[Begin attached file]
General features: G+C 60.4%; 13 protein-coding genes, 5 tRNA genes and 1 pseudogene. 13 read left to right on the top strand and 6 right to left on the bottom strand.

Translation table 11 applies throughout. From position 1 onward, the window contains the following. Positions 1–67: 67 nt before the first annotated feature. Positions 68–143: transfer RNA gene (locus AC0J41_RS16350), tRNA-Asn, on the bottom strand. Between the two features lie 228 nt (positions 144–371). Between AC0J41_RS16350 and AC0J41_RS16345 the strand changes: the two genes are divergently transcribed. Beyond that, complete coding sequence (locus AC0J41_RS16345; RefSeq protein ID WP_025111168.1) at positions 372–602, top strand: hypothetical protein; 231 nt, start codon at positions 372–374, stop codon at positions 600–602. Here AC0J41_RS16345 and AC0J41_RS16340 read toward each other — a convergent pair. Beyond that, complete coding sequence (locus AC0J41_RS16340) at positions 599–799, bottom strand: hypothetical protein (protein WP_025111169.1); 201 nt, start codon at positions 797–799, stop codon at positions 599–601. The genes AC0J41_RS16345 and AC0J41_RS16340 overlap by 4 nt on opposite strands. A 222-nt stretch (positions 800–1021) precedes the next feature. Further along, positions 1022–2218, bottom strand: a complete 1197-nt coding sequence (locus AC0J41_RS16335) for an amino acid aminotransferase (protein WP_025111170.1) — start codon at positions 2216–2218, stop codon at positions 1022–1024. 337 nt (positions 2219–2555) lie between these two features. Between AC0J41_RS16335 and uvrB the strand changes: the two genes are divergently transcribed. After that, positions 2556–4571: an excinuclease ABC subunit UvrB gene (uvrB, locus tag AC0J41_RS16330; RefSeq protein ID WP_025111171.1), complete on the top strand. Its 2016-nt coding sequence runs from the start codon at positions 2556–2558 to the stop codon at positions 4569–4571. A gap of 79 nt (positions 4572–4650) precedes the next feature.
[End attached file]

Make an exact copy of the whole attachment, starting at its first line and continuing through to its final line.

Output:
General features: G+C 60.4%; 13 protein-coding genes, 5 tRNA genes and 1 pseudogene. 13 read left to right on the top strand and 6 right to left on the bottom strand.

Translation table 11 applies throughout. From position 1 onward, the window contains the following. Positions 1–67: 67 nt before the first annotated feature. Positions 68–143: transfer RNA gene (locus AC0J41_RS16350), tRNA-Asn, on the bottom strand. Between the two features lie 228 nt (positions 144–371). Between AC0J41_RS16350 and AC0J41_RS16345 the strand changes: the two genes are divergently transcribed. Beyond that, complete coding sequence (locus AC0J41_RS16345; RefSeq protein ID WP_025111168.1) at positions 372–602, top strand: hypothetical protein; 231 nt, start codon at positions 372–374, stop codon at positions 600–602. Here AC0J41_RS16345 and AC0J41_RS16340 read toward each other — a convergent pair. Beyond that, complete coding sequence (locus AC0J41_RS16340) at positions 599–799, bottom strand: hypothetical protein (protein WP_025111169.1); 201 nt, start codon at positions 797–799, stop codon at positions 599–601. The genes AC0J41_RS16345 and AC0J41_RS16340 overlap by 4 nt on opposite strands. A 222-nt stretch (positions 800–1021) precedes the next feature. Further along, positions 1022–2218, bottom strand: a complete 1197-nt coding sequence (locus AC0J41_RS16335) for an amino acid aminotransferase (protein WP_025111170.1) — start codon at positions 2216–2218, stop codon at positions 1022–1024. 337 nt (positions 2219–2555) lie between these two features. Between AC0J41_RS16335 and uvrB the strand changes: the two genes are divergently transcribed. After that, positions 2556–4571: an excinuclease ABC subunit UvrB gene (uvrB, locus tag AC0J41_RS16330; RefSeq protein ID WP_025111171.1), complete on the top strand. Its 2016-nt coding sequence runs from the start codon at positions 2556–2558 to the stop codon at positions 4569–4571. A gap of 79 nt (positions 4572–4650) precedes the next feature.